When I was a new teacher I wanted to know the best activities to teach adjectives in a classroom. I did a little research to see what more experienced teachers were doing. This is what I found out and have used in my time teaching.
Introducing adjectives to young learners is one of the most enjoyable areas of teaching English. It is important to gather all the resources and make a plan making sure that your classroom is ready. Students, especially younger learners, benefit so much by being able to add depth and meaning to both their communications and their written work by using adjectives.
Adjective activities can include, card games, riddles, worksheets, comparison activities physical or TPR activities and worksheets. These can cover the complete range of descriptive adjectives. Diversifying instruction will ensure that students with differing learning styles are able to participate equally.
One of the most effective ways to improve learner confidence and language retention is to encourage the use of adjectives. There are many effective to teach adjectives: Classroom Activities that involve the whole class, or individual activities, card games, matching exercises, and big adjective activities you can hold outside. We have these an the more traditional worksheet and paper activities as well. We will highlight and offer resources to each below.
There are many card games for children most of them can be adapted to use in English classrooms we made one called Adjective Uno. Which has an adjective on each card. This adjective card game is similar to the Uno Card game or you can use the cards as flash cards for other games. One of the games that we have used is an Adjective matching game. The teacher hands the cards to groups of students and they have to match each adjective to its opposite. With a set of cards you can do almost anything we find it’s better to work in groups but they can be used and played with individually as well. The picture below will lead to the page for these card games. We also have them for action verbs as well. The premium version, which is editable is also here as well.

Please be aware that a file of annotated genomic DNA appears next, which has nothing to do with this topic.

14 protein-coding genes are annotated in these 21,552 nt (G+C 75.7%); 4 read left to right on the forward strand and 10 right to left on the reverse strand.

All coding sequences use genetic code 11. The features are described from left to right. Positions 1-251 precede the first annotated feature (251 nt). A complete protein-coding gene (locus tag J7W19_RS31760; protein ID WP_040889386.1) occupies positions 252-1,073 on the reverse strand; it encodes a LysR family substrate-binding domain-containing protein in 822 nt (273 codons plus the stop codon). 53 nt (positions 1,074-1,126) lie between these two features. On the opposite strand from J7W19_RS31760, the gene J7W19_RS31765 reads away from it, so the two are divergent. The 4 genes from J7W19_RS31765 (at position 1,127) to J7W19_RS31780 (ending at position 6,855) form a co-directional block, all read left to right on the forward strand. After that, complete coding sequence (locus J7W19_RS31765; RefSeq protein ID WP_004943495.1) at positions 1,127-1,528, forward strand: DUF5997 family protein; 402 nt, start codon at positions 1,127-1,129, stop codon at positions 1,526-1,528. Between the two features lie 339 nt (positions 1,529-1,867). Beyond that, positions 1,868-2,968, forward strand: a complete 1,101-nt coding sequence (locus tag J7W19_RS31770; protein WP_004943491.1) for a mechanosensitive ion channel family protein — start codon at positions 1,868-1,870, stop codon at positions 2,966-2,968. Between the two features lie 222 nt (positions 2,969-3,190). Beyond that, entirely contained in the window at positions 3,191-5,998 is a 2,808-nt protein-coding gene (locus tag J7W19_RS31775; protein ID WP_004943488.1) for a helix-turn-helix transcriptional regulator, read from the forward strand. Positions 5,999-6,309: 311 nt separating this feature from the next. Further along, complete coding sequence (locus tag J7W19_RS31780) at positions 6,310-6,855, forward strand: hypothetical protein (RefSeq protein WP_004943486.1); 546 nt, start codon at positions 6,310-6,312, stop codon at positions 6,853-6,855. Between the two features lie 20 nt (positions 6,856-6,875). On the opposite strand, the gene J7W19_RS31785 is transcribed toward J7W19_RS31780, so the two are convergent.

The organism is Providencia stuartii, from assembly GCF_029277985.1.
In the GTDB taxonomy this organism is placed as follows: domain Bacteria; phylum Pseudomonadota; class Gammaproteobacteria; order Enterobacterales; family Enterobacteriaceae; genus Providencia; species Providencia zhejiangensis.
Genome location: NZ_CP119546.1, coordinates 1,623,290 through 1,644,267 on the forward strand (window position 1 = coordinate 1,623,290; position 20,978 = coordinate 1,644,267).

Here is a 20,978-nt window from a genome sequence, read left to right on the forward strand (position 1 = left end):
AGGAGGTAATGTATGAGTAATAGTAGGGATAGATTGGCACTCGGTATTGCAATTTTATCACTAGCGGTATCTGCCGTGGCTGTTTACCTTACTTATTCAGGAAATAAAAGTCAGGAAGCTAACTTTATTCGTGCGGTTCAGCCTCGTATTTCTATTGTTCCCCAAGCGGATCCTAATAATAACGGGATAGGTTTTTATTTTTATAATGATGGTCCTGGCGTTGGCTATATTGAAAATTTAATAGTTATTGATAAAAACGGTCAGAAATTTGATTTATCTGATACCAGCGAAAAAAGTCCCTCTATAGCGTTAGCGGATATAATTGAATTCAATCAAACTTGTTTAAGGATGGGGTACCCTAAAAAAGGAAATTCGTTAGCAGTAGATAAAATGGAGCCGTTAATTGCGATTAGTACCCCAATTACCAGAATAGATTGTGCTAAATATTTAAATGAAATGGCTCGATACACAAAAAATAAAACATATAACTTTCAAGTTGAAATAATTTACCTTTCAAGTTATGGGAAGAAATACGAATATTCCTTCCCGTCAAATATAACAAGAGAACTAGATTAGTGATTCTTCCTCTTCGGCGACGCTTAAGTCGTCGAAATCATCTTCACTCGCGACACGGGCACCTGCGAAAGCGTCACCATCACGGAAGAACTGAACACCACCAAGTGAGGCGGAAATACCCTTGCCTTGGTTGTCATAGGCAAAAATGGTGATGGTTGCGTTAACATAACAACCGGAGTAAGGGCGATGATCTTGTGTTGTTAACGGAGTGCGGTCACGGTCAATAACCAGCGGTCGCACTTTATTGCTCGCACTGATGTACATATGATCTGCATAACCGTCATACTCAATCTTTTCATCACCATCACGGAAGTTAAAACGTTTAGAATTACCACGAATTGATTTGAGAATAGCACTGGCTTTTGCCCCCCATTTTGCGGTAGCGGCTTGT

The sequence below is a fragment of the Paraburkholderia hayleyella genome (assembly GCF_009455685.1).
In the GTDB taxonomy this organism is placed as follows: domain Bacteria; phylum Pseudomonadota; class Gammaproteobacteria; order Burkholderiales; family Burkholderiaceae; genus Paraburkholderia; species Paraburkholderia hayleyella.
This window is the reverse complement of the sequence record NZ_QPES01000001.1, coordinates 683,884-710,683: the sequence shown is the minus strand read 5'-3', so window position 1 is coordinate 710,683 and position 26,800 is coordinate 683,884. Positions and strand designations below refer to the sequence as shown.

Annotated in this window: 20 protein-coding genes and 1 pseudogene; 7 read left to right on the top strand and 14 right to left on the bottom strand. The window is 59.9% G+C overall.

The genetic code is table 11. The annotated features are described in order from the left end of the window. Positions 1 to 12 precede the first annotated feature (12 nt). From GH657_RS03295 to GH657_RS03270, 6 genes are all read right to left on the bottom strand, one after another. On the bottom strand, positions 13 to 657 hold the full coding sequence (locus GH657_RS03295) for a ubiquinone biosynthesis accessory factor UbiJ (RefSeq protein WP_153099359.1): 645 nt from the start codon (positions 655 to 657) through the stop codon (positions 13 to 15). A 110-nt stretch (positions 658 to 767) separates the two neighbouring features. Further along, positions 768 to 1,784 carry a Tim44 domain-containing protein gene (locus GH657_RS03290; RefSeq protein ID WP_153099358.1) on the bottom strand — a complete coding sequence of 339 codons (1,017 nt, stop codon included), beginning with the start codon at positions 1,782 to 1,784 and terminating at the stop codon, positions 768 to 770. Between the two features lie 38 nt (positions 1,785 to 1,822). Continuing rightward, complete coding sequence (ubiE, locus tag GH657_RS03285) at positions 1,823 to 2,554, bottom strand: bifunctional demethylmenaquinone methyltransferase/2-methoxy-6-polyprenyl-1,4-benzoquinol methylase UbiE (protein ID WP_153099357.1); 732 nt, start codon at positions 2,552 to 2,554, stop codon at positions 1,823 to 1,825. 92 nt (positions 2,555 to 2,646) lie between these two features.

I am sure we have seen or used these ourselves in classrooms or homes. They provide an excellent way for teachers to practice both reading and grammar. Students must read the description and work out which picture the text is describing. We have made numerous versions of these craft activities. These are one of our most popular activities and one of our most popular downloads. We have, at the moment, holidays Christmas, Easter and Halloween and we’ve also got them for animals, food, weather. jobs and even natural disasters. It is worth a search to find more if you need them. We have an example on the picture below.
For whole class environments we have Jeopardy style quizzes that can be used by teachers for whole class activities. At the moment they are two versions, a ‘‘what is the animal riddle” PowerPoint, this is also in the form of a jeopardy game and is fully editable. The other is a vowels jeopardy game, again editable so you can adapt to the requirements of your students. They are a great way to keep the whole class engaged and motivated and of course have fun along the way.
Sometimes so that the students have some thing more tangible to take home and practice we return to the tried and tested worksheet. This doesn’t mean they cant be fun here as well though. There are hundreds of worksheets for Adjectives on google, and we have our share of ours on the site. We have free samples, examples and a premium pack with the games we have as well. They are great for consolidation, and for keeping things fresh in your students memory. Feel free to take them try them, and if you want to help feel equally free to buy them 🙂